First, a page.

For the multiple, we took Mylan as a comparable. In order to find the statistic to apply that multiple to, we ran a regression on Pfizer’s past disclosures where revenue splits between the segments are given. Based on a difference in difference analysis, we determined that the EBITDA margin for Upjohn could be as high as in the mid-50-60% range. Given that Mylan already generates margins in excess of 30%, we think this checks out since Upjohn’s portfolio is more branded and powerful. Using this margin estimate, we conservatively applied this to 2019 figures, which were somewhat depressed due to unfortunate developments in the volume procurement programmes.

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Using the Upjohn EV, we subtracted that from Pfizer’s current EV in order to arrive at a figure for the RemainCo, which constitutes Pfizer’s biopharma business. To find the multiple on that business, we divided the residual EV by our regression estimate of the biopharma EBITDA, which incidentally was almost identical in margin to Bristol-Myers’. With those figures, we found the implied multiple.

(Source: Mare E-Lab Research Database)

This multiple is in the middle-upper range of our biopharma comp group, with Regeneron leading the pack after its COVID-19 run-up.

(Source: Mare E-Lab Research Database)

We think that the results of this analysis are satisfactory, and are a sanity check telling us that we likely correctly calculated Upjohn’s margins using DiD. With the EV of the biopharma business, we were able to find the consequent price we should expect for Pfizer shares on the day of the split-off. The NFP was calculated with various financial obligations as well as the proceeds expected from Upjohn’s debt raise.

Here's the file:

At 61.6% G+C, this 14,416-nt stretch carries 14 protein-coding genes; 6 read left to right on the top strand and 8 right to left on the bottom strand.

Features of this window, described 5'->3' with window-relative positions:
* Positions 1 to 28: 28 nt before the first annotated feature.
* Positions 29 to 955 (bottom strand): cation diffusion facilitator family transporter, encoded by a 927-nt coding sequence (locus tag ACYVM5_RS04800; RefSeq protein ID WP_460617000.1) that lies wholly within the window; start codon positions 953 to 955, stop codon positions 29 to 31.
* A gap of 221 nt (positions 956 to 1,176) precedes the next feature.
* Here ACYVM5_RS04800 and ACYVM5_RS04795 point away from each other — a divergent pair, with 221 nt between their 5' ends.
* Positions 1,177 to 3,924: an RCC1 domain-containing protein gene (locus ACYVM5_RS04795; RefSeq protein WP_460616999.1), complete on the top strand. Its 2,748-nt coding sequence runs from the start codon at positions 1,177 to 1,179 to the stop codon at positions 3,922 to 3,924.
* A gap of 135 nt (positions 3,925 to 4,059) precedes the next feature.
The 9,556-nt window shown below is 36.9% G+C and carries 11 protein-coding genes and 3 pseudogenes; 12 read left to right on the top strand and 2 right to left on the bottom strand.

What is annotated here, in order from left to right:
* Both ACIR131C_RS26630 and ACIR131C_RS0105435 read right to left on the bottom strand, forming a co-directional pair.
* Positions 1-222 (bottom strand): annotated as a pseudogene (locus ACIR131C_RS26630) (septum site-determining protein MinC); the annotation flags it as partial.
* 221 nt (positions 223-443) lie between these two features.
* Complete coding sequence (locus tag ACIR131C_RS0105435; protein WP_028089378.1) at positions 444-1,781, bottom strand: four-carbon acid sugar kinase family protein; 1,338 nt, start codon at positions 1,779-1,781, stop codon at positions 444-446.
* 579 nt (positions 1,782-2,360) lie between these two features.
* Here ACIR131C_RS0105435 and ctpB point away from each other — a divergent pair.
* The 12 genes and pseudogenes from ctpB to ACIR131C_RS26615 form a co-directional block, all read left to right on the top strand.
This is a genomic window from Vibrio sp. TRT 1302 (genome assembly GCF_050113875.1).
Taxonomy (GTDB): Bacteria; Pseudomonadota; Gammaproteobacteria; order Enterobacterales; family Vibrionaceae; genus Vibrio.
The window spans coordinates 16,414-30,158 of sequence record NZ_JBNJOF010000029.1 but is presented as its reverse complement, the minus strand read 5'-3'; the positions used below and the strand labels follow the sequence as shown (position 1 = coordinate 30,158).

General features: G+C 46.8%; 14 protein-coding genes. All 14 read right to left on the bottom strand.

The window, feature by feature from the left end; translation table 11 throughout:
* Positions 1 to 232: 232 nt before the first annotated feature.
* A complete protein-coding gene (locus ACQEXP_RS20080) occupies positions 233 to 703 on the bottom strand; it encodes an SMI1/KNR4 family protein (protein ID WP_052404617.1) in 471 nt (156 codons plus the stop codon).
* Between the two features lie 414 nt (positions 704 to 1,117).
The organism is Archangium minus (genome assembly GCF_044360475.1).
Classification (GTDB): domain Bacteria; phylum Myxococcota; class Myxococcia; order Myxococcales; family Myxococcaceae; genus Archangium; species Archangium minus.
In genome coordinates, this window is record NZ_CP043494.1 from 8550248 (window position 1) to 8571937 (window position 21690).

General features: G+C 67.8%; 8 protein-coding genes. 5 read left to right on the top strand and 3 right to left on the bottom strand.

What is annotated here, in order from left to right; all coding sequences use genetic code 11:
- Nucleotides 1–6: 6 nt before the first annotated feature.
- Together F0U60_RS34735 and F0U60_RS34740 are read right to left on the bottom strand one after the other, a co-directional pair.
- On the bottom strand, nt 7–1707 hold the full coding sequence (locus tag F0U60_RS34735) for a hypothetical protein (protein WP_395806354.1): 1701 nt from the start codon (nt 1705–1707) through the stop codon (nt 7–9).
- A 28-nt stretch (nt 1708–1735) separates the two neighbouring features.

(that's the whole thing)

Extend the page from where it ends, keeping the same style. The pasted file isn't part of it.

(Source: Mare E-Lab Research Database)

Risks and Concluding Remarks

With currently a 50% payout ratio providing a buffer for the higher expected payout ratio post merger, sustaining what might end up being a ~4.7% at a $33.94 price, shows the attractiveness of the income proposition, rare for a pharma company. Since we are in an uncertain environment, we are happy with fairly valued and high quality businesses providing an income proposition. Hopefully, volatility on the day, or perhaps another market pullback, will allow us to buy Pfizer at even more depressed prices. At that point, we would expect capital appreciation as well.

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Besides the fact that Pfizer doesn’t have the most robust pipeline of pharma companies, trailing just behind Bristol-Myers, there are risks that our targeted fair price might be too high. Perhaps Upjohn deserves a premium over Mylan, and failing to recognize that could risk us buying at an uneconomical price. However, due to the stability of the business, with both breakthrough drugs and an oncology portfolio comparable to Bristol-Myers, we think that this company would be a valid store of value for almost any investor’s portfolio in these volatile markets.

Disclosure: I am/we are long NVS. I wrote this article myself, and it expresses my own opinions. I am not receiving compensation for it (other than from Seeking Alpha). I have no business relationship with any company whose stock is mentioned in this article.